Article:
Kawasaki Ninja 125 and Z125 (2019) Secret details revealed

Ben Purvis_BikeSocial
By Ben Purvis

Writing about bikes for 20 years. Published in dozens of titles on five continents. Mildly obsessed with discovering how things work.

 

Back at last November’s EICMA show in Milan Kawasaki announced that two new 125cc models – the Ninja 125 and Z125 – would be revealed towards the end of 2018. As that time gets nearer we’ve now managed to uncover the exact specifications of both new machines.

The two 125s are part of a key expansion plan for Kawasaki. At the moment, the firm is alone among the Japanese ‘big four’ as it doesn’t offer any learner-legal motorcycles. At the moment, the only L-plate option in the firm’s range is the J125 scooter, itself a rebranded Kymco.

Making the EICMA announcement, Kazuo Ota, President of Kawsaki’s Motorcycle and Engine division, said: “These two new models – and others under development – share unique Kawasaki styling, engineering and riding qualities that only we can deliver. Brand affinity is something we strive for. Riding their first ever kilometres on a Kawasaki is a vision we have for people taking to two wheels now and in future. Motorcycles that can either be the only machine that some riders will ever require or act as a stepping stone to a larger capacity Kawasaki – we are confident our plans address both needs.”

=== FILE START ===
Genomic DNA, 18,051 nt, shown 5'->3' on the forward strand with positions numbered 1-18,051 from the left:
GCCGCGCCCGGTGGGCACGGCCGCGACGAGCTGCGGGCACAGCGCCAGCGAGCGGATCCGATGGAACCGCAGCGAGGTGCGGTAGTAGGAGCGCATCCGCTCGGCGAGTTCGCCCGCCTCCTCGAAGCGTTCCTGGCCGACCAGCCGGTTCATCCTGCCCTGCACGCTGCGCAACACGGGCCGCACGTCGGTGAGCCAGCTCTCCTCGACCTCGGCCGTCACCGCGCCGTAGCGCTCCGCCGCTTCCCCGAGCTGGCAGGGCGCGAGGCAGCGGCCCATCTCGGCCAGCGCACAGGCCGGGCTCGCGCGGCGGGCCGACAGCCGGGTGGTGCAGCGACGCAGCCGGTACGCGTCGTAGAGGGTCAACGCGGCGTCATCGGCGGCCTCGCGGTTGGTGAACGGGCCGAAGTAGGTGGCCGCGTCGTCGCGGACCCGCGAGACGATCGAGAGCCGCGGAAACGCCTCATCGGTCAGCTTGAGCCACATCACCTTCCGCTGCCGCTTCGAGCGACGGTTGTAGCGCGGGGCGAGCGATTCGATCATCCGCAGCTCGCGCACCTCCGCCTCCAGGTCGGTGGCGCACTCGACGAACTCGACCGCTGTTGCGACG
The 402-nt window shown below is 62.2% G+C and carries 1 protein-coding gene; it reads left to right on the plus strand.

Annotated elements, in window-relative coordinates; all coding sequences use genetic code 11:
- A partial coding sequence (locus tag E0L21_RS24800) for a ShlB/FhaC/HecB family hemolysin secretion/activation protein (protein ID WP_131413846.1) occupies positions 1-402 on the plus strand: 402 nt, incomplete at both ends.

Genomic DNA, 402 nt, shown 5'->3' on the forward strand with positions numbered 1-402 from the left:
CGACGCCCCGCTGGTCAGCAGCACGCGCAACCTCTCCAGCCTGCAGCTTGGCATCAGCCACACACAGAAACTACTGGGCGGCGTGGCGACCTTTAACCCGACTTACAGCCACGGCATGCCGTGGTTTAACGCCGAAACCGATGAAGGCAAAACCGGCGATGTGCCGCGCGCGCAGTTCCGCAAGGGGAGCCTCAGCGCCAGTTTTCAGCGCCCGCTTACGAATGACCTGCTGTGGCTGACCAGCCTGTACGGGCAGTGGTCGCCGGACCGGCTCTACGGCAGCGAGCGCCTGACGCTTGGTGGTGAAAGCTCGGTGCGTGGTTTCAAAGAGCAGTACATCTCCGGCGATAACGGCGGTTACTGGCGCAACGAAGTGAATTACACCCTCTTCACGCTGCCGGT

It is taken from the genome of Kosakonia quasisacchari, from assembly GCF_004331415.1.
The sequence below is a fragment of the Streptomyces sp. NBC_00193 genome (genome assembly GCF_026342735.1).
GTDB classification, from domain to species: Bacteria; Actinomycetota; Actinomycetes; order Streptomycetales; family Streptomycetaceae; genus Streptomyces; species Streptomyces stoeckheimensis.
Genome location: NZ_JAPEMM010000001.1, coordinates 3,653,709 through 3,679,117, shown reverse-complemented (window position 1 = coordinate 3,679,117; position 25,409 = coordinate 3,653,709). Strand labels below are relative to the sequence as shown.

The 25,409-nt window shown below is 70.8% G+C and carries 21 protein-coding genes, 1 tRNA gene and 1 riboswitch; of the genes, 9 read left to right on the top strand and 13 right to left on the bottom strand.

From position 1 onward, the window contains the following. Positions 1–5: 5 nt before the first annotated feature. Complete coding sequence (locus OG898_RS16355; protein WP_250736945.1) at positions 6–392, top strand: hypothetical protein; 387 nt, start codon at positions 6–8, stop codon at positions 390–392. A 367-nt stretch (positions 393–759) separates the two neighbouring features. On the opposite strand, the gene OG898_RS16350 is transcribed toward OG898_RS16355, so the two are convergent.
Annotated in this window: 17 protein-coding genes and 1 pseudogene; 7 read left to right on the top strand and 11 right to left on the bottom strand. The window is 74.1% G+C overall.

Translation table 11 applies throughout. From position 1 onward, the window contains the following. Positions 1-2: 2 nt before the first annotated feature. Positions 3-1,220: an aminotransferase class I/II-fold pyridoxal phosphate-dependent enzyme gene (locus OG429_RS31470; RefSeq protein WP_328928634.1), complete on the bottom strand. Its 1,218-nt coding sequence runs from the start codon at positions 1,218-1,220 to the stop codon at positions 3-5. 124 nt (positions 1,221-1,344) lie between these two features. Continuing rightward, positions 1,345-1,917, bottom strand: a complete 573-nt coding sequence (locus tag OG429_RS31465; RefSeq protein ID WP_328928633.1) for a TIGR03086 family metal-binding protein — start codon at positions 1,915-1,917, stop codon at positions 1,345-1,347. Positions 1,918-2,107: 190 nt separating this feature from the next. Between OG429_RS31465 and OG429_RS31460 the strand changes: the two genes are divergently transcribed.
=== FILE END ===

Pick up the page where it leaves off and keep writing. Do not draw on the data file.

Morihiro Ikoma, Director of Kawasaki Motors Europe, added: “Our research and development team based at our European headquarters combine dealer feedback and the results of customer focus group events. One consistent request was for more entry level machines and particularly in the 125cc or A1 licence segment. We applaud the decision to develop machines as part of the popular Z and Ninja ranges as this exactly reflects the desire and aspirations of our enthusiastic European customer base.”

 

Kawasaki Ninja 125 and Z125 (2019): Secret details revealed

 

Last year, when the bikes were announced, Kawasaki revealed just one picture – a darkened teaser image of a faired sports bike and a naked model. As we pointed out at the time, the silhouettes appeared to be those of the existing Ninja 250SL and Z250SL single-cylinder models.

We questioned whether Kawasaki was simply using those bikes’ outlines as a placeholder, or whether the real Ninja 125 and Z125 would share components and styling with the 250cc singles.  While Kawasaki hasn’t made an official announcement, we’ve managed to catch sight of genuine specifications details for both the Ninja 125 and Z125, and the truth is that the new 125cc Kawasakis will be heavily based on the current 250cc singles.

The closeness of the relationship between the Ninja 250SL/Z250SL models and the new Ninja 125/Z125 range is illustrated by the new 125cc bikes’ dimensions.

In terms of overall length both the Ninja 125 and Z125 come in at 1935mm. That’s exactly the same as the number for the Ninja 250SL and Z250SL. Similarly, all four bikes share an identical 1330mm wheelbase. In terms of height, the faired Ninja 125 comes in at 1075mm – again identical to the current Ninja 250SL – and the Z125’s 1015mm similarly matches that of the Z250SL. And in width the new 125cc bikes again match their existing 250cc counterparts.